There’s opportunities for a “black man” on China’s live music scene, according to several ads appearing in recent editions of The Beijinger. The ads, which were placed by TaipingYang Eight, an agency that arranges gigs for ‘world’ music performers across China, promises RMB500 (less than EUR50) per gig and travel outside Beijing and China.
Good work if you can get it: a car show in China
Now EUR50 a gig isn’t a fortune but if there’s a visa and housing involved – as is often offered by Chinese employers – it might be okay work for a travelling musician. Aside from the ‘positive discrimination’ overtones of the ad – Chinese people have referred to Europeans, not maliciously, as ‘big noses’ and Russians as ‘old hairies’ – but rather the circuit that the successful applicant will find himself on: token foreigner playing supermarket openings, restaturants and beer festivals around China, with stops to play provincial TV shows. I’ll be looking out for TaipingYang Eight.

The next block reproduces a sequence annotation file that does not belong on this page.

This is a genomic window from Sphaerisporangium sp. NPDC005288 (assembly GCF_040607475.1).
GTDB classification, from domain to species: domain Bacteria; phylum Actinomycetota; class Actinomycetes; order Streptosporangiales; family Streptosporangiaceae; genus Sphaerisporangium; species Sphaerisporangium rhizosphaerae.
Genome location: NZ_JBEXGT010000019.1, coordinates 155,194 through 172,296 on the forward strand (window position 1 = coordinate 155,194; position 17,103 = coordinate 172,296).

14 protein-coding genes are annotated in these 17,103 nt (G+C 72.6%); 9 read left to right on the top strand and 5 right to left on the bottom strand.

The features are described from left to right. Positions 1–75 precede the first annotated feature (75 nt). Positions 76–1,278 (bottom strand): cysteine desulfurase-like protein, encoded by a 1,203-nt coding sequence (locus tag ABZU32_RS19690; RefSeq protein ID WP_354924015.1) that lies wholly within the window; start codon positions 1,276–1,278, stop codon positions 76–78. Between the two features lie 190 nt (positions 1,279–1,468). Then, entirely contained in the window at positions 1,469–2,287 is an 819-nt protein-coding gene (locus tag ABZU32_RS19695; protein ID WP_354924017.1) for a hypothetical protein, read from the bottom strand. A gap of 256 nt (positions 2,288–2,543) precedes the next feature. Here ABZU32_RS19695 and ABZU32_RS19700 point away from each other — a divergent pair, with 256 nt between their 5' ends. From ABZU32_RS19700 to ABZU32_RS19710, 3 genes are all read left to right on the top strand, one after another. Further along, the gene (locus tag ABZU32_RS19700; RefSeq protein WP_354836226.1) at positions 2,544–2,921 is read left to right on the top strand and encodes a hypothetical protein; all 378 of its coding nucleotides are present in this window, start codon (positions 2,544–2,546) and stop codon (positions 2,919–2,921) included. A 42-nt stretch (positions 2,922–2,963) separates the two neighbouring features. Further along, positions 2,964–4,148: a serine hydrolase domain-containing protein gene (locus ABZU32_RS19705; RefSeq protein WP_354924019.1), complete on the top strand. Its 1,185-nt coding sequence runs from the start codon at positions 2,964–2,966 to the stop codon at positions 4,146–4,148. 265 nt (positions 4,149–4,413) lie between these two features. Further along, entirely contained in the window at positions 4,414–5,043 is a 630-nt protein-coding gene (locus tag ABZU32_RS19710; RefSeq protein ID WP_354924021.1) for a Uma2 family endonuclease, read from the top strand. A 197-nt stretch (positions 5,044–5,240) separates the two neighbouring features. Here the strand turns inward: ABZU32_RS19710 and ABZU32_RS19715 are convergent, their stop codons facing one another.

1999 - 'The eMusic Market', written by Gordon McConnell it focuses on how the internet could change the music industry. Boy was he on the money, years before any of us had heard of an iPod or of Napster.